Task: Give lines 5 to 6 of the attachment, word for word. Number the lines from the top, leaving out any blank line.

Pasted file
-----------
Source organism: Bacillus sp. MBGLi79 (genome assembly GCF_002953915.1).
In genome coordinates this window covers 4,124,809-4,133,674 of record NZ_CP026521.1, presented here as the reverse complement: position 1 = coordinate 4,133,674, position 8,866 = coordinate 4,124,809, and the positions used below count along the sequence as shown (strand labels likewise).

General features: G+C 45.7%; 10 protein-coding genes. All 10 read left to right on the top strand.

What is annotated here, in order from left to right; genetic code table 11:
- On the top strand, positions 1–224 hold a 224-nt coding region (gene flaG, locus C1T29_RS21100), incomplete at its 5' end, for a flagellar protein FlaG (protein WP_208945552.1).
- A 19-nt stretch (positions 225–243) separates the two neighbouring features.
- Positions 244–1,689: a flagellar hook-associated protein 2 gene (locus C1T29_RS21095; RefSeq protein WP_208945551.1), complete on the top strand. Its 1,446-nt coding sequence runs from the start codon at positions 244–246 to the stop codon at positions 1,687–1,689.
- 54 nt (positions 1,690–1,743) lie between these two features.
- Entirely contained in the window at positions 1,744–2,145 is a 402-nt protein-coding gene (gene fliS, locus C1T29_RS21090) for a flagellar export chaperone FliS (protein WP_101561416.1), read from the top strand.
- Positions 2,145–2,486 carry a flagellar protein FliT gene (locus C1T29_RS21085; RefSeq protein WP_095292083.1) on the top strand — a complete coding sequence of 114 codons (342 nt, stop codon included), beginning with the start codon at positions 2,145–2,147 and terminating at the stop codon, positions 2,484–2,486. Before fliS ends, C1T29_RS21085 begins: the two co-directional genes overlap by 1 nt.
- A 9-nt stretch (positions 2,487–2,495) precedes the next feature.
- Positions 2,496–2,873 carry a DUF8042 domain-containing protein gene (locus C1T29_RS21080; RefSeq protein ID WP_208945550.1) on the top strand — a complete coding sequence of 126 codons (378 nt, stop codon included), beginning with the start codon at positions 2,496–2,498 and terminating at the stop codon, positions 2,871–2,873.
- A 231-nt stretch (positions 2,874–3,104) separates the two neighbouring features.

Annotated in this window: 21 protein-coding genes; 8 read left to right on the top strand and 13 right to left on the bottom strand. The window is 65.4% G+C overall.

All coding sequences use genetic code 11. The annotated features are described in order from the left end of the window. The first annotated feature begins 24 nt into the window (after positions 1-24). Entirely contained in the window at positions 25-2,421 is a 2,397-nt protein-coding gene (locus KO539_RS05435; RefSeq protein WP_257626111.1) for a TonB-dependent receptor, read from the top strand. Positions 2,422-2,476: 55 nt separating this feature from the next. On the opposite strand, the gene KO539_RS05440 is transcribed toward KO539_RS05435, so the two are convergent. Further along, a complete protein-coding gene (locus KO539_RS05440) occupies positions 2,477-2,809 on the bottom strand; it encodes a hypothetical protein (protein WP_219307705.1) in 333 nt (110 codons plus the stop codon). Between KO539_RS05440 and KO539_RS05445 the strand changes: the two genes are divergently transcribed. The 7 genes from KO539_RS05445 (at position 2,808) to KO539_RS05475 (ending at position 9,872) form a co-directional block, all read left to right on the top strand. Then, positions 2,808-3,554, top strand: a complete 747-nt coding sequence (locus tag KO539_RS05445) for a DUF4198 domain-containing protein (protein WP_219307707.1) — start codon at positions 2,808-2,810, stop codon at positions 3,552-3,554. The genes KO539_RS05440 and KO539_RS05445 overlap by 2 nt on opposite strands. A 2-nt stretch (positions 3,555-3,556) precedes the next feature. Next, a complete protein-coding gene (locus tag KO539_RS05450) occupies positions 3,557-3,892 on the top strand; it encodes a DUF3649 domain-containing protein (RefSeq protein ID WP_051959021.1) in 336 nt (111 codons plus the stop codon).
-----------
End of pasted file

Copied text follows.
- On the top strand, positions 1–224 hold a 224-nt coding region (gene flaG, locus C1T29_RS21100), incomplete at its 5' end, for a flagellar protein FlaG (protein WP_208945552.1).
- A 19-nt stretch (positions 225–243) separates the two neighbouring features.